Stan Van Gundy: It’s possible I may never coach again
Stan Van Gundy has an NBA career winning percentage of .641. That’s better than that of Pat Riley, Jerry Sloan, Don Nelson, Larry Brown, Lenny Wilkens, Chuck Daly and several other Hall of Fame coaches.
He might not have to worry about ever falling behind any of those guys.
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Van Gundy, fired in May 2012 as coach of the Orlando Magic, sat out last year and in May told an Orlando radio station he didn’t plan to coach next season. Now, Van Gundy has taken it even further.
“It’s very possible that I would sit out again in the following year in 2014-15,” Van Gundy said in an interview with FOX Sports Florida. “I don’t know. I may never coach again. That’s possible. I’m well aware that is a possibility.”
Van Gundy, who has coached eight seasons in the NBA, is just 53, rather young to give up coaching. But he’s at the point in his life in which he wants to be selective about jobs. The Orlando resident isn’t ready to uproot his family unless it’s the absolute right situation.
“There’s a lot of considerations,’’ Van Gundy said when asked why he believes he might never coach again. “First of all, you don’t get to pick and choose. There are teams out there that aren’t interested in you and then there are teams that I wouldn’t be interested in. Then, if you get a combination of a team that wants me that I like, it’s got to be a situation that my family would feel good about and the timing would have to be right in terms of where my kids are.”
Van Gundy and his wife, Kim, have four children. One son is in college and another son will start this fall. One daughter is a rising junior in high school and another daughter will be a freshman.
Van Gundy said it would be tough to move when his daughters are still in high school. But each year he sits out he realizes it will become more difficult to get back into coaching.
“I don’t think it’s ever a good idea in terms of your job prospects to sit out,” said Van Gundy, now enjoying his work as an NBA analyst for NBC Sports Radio. “The best thing career-wise would have been to jump back in, but there were other considerations.”
Van Gundy said four teams contacted him last spring to gauge his interest in a coaching vacancy. He wouldn’t name them, but the Atlanta Hawks and Milwaukee Bucks are said to have been two.
Van Gundy said he gave one situation much more consideration than the others. But he ultimately decided against it.
“I didn’t want to get into the interview process,” Van Gundy said. “I didn’t want to be wasting anybody’s time going forward if I wasn’t 100 percent full steam ahead on the jobs. One of them, I really spent a lot of time thinking about it, but I just decided not to pursue it. It has to be a good basketball situation and it has to be a situation that my family would want, so a lot of things would have to come together, and none of them did this year.”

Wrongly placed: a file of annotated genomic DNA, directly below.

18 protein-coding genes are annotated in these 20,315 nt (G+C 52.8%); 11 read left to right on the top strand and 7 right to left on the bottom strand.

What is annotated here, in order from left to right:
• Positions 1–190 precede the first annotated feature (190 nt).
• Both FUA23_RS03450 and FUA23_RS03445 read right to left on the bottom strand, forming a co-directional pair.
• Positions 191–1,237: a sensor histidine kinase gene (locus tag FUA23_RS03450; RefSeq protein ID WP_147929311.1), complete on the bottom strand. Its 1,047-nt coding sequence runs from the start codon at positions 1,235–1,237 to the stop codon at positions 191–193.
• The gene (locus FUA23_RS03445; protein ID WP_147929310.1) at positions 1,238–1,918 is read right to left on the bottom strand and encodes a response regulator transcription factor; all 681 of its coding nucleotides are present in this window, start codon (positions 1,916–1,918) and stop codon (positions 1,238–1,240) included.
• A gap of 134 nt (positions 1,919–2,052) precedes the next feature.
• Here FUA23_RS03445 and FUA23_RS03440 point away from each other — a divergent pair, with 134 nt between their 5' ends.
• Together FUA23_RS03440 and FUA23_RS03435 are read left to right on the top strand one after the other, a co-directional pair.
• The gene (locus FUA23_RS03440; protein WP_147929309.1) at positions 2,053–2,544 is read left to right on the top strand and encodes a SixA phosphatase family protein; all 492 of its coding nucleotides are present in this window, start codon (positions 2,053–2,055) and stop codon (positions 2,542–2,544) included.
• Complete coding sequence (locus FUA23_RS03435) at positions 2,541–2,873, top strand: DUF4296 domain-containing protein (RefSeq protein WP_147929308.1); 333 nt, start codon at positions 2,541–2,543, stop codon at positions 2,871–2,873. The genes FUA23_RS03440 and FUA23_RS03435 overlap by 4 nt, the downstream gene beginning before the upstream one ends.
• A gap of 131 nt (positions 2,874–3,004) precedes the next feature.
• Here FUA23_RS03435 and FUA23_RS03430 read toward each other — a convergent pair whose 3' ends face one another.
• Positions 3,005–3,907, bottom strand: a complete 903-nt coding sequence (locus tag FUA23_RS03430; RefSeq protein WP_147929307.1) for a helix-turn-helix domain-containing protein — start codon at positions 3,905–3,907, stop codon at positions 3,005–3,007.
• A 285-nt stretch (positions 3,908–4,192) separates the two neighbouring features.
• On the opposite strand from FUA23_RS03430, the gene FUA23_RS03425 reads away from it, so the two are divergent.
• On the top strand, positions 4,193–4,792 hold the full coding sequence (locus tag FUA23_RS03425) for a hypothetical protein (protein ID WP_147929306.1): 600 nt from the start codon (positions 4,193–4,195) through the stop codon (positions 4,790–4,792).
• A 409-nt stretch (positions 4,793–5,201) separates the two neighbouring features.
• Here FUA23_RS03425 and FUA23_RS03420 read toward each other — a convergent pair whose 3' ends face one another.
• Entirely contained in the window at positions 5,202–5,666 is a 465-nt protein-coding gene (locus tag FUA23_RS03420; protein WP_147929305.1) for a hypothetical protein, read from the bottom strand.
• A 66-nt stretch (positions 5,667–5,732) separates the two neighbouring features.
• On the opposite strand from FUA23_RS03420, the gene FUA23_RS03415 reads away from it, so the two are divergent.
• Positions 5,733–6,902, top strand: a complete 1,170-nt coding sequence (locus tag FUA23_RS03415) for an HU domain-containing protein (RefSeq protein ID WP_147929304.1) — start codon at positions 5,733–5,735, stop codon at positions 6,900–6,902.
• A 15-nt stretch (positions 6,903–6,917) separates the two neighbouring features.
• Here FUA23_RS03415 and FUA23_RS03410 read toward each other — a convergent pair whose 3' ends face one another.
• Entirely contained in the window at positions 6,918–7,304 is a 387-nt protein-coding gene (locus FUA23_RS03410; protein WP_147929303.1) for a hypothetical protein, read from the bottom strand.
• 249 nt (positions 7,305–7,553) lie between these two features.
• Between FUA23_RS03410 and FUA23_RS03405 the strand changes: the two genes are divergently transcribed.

Van Gundy initially had told WHOO-AM in May he didn’t plan to coach in 2013-14. Possible suitors mostly backed off after that.
Van Gundy’s resume is solid. He took the Magic to the NBA Finals in 2009 and also has earned two Eastern Conference finals berths, one with the Miami Heat in 2005 and one with the Magic in 2010.
Because of his outspoken nature, though, some general managers wouldn’t be interested in hiring Van Gundy. And the trend this year was to go away from veteran coaches.
Of the whopping 13 jobs that opened, eight so far have gone to first-year head coaches. The only team that still has a vacancy is Philadelphia, and the 76ers are a good bet also to hire a rookie.
“You got three guys out there who led their teams to the best records in the history of their franchise in George Karl (Denver), Lionel Hollins (Memphis) and Vinny Del Negro (Los Angeles Clippers) and it looks like none of them will be coaching a team next year,” Van Gundy said of three of the coaches let go. “To me, that is mind boggling right now. It’s a different world right now. You normally don’t see that kind of percentage that two-thirds of the jobs are going to guys who don’t have head-coaching experience.”
One reason is some teams are rebuilding and want to do it with younger, lower-priced coaches. But Van Gundy also sees a change in the guys doing the hiring, with more general managers coming from analytics backgrounds.
“I think that the GMs want different types of guys,” Van Gundy said. “We have more and more guys who are not coming from a playing or a coaching background and so they look at the game through a different prism. That is going to lead to some different choices. The only thing I would say is that those things tend to be a little bit cyclical and it will come back around. I think guys like George Karl, Lionel Hollins, guys like that, have had great success and will certainly have great opportunities in the future.”
As for what opportunities Van Gundy might have in the future, he doesn’t know. But he’s prepared to be selective and do what he believes is best for his family.
If Van Gundy has coached his last NBA game, so be it. At least he’ll finish with quite an impressive winning percentage.